Letting go

Clench your fist tight and hold it that way for long, and it will stiffen your joints and hurt your muscles. Loosen your grip and you’ll see that blood will flow right up to your finger tips and rejuvenate you. Holding on is important, for sure. But so is it to know when your hand needs the blood, and that the holding on tight is toxic to you. Only after letting go you will realise that it was liberating to know you could stretch your fingers, and that your hand could actually accommodate something worth simply holding and appreciating than forcefully captivating.


Blinded. Contented. 

We are all blinded; either by the past, the present, or the prospect of future. Most times, we can’t help it. Other times, we refuse to be helped. We trust the haze far more than we could ever trust clarity. We find solace looking for patterns in clouds than be shown the sun. We rather be groping in the dark than be hitting the bull’s eye under a focus. That’s how we get going, that’s how we pull through, that’s how we survive. 

The reality is too much to grasp. 

Time Travel 

Those who believe that the world is small are living in illusions. The world is massive; awestriking in expanse and infinite in time. Like we cannot be at different places at the same time, we cannot expect time to turn according to our whims. We are all born with our tiny eternities. When in doubt, trust these eternities to carry you home. When you feel daunted by deadlines and others’ timelines, believe that the time travel of the world doesn’t have to coincide with yours. When impatient, remind yourself: It will happen, when it has to. 

The temporary called ‘Forever’. 

‘Forever’ is a lie. ‘Forever’, ever said by anyone, to anyone, is a lie! Because nothing remains once its time is up. Days become nights, seasons turn, we topple over our heads, change our minds; and in the chaos that ensues, promises don’t stand a chance. The people we were certain would last a lifetime, become a liability. The relations we could bet our life on, suddenly change shape. What seemed perfect then, looks all wrong now. No matter how firmly we write our names in the sands of life, the tide of time is sure to wash it away.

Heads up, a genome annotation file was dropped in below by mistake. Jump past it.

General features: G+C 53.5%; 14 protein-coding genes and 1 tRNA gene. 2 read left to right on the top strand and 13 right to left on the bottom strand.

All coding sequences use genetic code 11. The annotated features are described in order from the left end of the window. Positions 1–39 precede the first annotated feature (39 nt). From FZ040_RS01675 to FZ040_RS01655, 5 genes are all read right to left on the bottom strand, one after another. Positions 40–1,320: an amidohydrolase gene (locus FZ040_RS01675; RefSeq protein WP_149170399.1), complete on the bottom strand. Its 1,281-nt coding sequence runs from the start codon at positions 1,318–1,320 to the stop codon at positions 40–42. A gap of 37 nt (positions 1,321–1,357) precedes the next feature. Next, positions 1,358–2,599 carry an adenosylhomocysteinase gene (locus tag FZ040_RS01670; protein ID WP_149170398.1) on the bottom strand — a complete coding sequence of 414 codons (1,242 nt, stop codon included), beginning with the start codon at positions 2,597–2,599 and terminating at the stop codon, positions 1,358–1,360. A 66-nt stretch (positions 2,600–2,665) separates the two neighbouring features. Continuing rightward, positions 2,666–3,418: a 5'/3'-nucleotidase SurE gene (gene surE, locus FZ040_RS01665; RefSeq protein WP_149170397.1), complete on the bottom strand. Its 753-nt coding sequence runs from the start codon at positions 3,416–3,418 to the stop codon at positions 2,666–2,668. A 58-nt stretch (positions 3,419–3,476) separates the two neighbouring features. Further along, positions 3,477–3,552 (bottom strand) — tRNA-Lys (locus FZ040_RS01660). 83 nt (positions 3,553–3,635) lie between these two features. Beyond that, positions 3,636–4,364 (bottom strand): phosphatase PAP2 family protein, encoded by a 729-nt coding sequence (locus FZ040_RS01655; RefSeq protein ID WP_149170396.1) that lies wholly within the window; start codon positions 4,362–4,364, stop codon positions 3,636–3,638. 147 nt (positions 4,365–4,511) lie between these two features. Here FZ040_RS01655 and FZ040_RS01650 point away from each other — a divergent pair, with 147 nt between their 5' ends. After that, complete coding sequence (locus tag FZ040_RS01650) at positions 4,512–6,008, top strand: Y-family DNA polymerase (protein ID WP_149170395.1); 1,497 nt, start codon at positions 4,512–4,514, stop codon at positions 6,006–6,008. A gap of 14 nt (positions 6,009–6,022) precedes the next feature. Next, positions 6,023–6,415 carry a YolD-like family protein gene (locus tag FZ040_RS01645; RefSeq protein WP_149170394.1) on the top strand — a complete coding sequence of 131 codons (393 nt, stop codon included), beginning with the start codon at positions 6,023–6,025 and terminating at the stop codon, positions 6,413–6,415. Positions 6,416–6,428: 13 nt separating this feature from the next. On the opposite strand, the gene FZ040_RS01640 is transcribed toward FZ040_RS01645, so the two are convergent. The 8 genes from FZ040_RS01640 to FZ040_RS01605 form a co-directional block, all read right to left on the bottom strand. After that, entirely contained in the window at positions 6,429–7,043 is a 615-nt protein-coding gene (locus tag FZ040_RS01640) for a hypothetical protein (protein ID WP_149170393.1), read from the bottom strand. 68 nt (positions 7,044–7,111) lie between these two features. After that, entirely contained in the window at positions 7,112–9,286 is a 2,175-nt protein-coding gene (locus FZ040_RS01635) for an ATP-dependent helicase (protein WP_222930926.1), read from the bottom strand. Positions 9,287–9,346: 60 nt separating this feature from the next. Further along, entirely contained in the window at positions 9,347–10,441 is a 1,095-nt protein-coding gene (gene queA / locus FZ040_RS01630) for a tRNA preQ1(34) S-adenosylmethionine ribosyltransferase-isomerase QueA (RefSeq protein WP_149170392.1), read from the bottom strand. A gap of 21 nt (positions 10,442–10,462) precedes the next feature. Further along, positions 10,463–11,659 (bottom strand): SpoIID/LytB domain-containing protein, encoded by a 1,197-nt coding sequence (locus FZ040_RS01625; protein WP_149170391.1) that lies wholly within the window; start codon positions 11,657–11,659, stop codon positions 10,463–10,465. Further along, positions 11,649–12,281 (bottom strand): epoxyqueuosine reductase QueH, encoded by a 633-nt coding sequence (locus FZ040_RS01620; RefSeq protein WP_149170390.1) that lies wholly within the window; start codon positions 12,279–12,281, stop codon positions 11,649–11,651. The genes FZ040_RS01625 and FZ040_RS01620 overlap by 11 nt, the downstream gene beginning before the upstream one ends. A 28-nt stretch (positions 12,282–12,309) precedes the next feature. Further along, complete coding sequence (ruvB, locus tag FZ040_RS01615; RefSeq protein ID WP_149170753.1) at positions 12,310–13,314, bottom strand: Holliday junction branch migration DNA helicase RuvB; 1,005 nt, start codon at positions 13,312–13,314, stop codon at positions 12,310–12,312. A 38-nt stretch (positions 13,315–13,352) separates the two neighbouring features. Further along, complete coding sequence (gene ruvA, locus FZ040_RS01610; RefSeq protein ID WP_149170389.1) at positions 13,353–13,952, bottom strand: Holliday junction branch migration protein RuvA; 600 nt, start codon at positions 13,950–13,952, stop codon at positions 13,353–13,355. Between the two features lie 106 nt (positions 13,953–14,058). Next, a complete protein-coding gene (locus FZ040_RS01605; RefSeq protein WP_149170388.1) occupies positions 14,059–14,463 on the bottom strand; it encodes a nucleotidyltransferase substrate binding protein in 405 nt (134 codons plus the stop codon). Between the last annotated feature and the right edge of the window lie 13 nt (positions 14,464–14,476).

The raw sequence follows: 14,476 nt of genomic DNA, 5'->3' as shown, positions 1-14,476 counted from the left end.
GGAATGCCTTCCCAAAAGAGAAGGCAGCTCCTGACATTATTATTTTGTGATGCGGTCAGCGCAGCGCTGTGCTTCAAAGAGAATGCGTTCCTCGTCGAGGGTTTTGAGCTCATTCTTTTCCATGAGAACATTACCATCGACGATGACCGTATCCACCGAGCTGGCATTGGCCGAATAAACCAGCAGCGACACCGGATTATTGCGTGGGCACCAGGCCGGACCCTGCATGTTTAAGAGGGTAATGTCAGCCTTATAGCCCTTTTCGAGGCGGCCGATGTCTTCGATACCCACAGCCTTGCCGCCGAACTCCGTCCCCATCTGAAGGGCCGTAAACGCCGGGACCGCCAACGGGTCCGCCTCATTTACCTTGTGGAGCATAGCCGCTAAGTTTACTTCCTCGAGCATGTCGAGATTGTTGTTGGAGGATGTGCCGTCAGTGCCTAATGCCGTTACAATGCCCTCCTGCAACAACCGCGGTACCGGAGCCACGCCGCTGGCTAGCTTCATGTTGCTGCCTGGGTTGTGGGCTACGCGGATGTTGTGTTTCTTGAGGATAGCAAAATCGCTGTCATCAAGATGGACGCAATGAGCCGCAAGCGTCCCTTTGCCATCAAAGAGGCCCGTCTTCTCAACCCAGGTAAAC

And Forever ends, just like that!

Un-Containing happiness

What are you scared of? How does shutting your eyes tight help? You fear you’ll lose all your happiness if you let it open for view for those incapable of creating it themselves? Happiness is no good if you need to protect it. It doesn’t come with conditions. What may come with conditions, is probably the urge for happiness. 

You cannot contain happiness and preserve it. It is not food saved for the winter. Happiness is not a mountain peak; it is every stone and pebble you stumble upon, on your way there. 

Happiness doesn’t need to brim out of eyes, it is supposed to radiate out of you. After all, you may get robbed of the things that you contain, but you cannot be depleted of the things you’re made of. 

Moonlight in a jar 

I had the moonlight in a jar.

I hid the moonlight in a jar.

Sacred, safe, all to myself.

I hoarded it in pints 

With its brilliant glow 

Saving for the dark nights. 
The moon was imperfect in form, shape;

It was less not in spirit. 

The larger it grew in sight,

The clearer were its blots

The sharper was its shine. 
The glistening sea reflected it, 

The soil absorbed it whole.

While I, in all its splendor,

For a comfort to my meekness

imprisoned it in a jar. 
Once, in my naivete, 

Against a clouded night sky, 

I stumbled upon my dependent plight

I cursed in my ignorance 

Till I found a new light:
The new moon nights were designed

 So I could learn to trust 

My instincts in the dark;

And I freed the moon’s borrowed light 

From the glass jar.

The book 

The hard bound cover page allured me with its simplicity. There was something so infatuating about the myriadness within the subtlety of it, that i couldn’t look elsewhere. I was attracted to the book by its cover. It didn’t matter what I had heard about it from the few others who had owned it. I opened the pages and read through it word for word. I took all the time I could to grasp every word, to make sense of every phrase, to comprehend every page- first at face value, and then between the bold letters. I was enchanted by the words and mesmerized by the language. It occurred to me that this was one book I was glad was written; the one book that I was proud I had picked, from a library to choose from. It didn’t matter that its last pages were missing.